The sector was rocked earlier in the week by the collapse of Silicon Valley Bank, the biggest since Lehman Brothers, along with the closure of New York-based Signature Bank.

In terms of scale and potential impact on the global economy, however, these companies pale in comparison to Credit Suisse, which, at around 530 billion Swiss francs at the end of 2022, has a balance sheet about twice the size of Lehman Brothers when it collapsed. It’s also much more globally connected, with several international subsidiaries.

“I think in Europe the battleground is Credit Suisse, but if Credit Suisse has to run down its balance sheet in a disorderly manner, these problems will spread to other financial institutions in Europe and also beyond the banking sector, particularly I think commercial real estate and individuals Equity, which I think are also vulnerable to what’s going on in the financial markets right now,” Norris warned.

According to analysts, this has been a long time coming for Credit Suisse shares

The importance of an “orderly solution” was confirmed by Andrew Kenningham, chief economist for Europe at Capital Economics.

“As a global systemically important bank (or GSIB), it will have a resolution plan, but those plans (or living wills) have not been tested since they were put in place during the global financial crisis,” Kenningham said.

“Experience shows that a quick resolution can be achieved without causing too much contagion, provided authorities act decisively and senior debtors are protected.”

He added that while regulators are aware, as the intervention by the SNB and Swiss regulator FINMA showed on Wednesday, the risk of a “missed resolution” will worry markets until a long-term solution to the bank’s problems is found be clear.

Central banks provide liquidity

The biggest question economists and traders wrestle with is whether Credit Suisse’s situation poses systemic risk to the global banking system.

Oxford Economics said in a note on Friday that it would not include a financial crisis in its baseline as it would require systemic credit or liquidity problems. The forecaster currently sees the problems at Credit Suisse and the SVB as “a collection of different peculiarities”.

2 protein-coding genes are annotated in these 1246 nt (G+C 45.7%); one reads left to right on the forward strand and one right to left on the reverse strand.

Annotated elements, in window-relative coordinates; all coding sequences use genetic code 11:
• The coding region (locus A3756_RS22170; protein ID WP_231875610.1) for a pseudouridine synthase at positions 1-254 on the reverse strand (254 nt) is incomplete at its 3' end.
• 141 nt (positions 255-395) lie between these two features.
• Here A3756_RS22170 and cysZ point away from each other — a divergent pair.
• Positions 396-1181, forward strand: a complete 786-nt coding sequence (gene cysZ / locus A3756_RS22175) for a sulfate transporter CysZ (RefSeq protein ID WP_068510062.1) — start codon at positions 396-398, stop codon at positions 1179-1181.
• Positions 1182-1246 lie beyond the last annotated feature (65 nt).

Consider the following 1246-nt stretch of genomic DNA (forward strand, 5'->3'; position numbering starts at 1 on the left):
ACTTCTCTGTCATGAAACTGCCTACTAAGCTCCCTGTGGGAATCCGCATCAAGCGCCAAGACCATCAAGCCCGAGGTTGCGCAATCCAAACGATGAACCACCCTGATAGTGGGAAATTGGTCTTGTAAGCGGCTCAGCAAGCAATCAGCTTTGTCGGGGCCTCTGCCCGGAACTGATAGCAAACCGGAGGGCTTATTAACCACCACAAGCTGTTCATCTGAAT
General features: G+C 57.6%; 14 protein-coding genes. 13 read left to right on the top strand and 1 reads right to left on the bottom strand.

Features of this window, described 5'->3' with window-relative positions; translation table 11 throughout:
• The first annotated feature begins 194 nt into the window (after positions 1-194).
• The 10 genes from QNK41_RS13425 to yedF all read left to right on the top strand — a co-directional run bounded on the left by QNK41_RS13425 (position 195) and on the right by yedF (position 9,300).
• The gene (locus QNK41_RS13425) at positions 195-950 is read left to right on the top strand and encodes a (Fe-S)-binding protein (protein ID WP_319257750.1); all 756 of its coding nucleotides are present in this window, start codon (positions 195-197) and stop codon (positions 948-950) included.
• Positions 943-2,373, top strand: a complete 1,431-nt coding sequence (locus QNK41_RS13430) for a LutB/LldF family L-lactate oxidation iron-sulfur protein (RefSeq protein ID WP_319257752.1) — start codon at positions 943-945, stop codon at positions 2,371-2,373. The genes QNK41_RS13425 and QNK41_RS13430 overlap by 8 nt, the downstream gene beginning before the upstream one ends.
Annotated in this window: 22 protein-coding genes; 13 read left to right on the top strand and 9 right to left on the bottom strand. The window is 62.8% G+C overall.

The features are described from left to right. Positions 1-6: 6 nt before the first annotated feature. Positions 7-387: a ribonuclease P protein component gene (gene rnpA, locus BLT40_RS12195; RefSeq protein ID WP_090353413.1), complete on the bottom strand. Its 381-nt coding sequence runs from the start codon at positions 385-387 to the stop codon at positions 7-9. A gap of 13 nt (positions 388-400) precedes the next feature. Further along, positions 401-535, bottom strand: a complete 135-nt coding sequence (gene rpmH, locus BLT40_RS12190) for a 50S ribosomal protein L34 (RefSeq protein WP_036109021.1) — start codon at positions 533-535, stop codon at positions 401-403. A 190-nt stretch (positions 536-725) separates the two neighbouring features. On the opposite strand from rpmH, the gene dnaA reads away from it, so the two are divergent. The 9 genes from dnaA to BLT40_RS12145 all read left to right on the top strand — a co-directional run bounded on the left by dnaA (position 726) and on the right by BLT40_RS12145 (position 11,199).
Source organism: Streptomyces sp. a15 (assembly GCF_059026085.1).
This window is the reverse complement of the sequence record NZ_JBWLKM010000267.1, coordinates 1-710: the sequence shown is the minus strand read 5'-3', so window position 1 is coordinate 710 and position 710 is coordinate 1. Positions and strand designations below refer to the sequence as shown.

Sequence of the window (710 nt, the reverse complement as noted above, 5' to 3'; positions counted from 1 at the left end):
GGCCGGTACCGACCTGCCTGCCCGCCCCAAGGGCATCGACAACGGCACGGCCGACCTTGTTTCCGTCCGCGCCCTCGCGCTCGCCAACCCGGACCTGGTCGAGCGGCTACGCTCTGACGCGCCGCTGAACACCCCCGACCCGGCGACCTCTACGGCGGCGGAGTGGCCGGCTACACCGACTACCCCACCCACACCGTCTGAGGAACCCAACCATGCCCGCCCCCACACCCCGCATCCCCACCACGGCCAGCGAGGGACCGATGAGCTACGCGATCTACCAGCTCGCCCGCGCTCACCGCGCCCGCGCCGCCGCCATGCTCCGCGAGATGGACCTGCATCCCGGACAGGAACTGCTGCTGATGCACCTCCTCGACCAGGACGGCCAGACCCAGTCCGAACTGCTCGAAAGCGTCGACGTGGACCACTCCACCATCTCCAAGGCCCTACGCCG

“The only general problem we can deduce at this point is that banks – all of which have been forced to hold large amounts of government debt against their volatile deposits – may be sitting on unrealized losses on these high quality bonds as yields have risen are. ‘ said Lead Economist Adam Slater.

“We know that for most banks, including Credit Suisse, exposure to higher yields has been largely hedged. So it’s difficult to spot a systemic problem unless it’s being driven by some other factor that we’re not yet aware of.”

Credit Suisse could be one

Nonetheless, Slater noted that “fear itself” can trigger a flight by depositors, which is why it will be crucial for central banks to provide liquidity.

The US Federal Reserve was quick to set up a new facility after the SVB collapse and protected depositors, while the Swiss National Bank has signaled it will continue to support Credit Suisse, with proactive engagement from the European Central Bank and the Bank of England as well .

“So the most likely scenario is that central banks remain vigilant and provide liquidity to help the banking sector through this episode. That would mean a gradual easing like the UK LDI pension episode late last year,” Slater suggested.

However, Kenningham argued that while Credit Suisse is widely seen as the weak link among Europe’s big banks, it is not the only one to struggle with weak profitability in recent years.

“Furthermore, this is the third ‘one off’ issue within a few months following the UK gilt market crisis in September and the collapse of US regional banks last week, so it would be foolish to assume that no further issues will arise down the road,” he concluded .

— CNBC’s Darla Mercado contributed to this report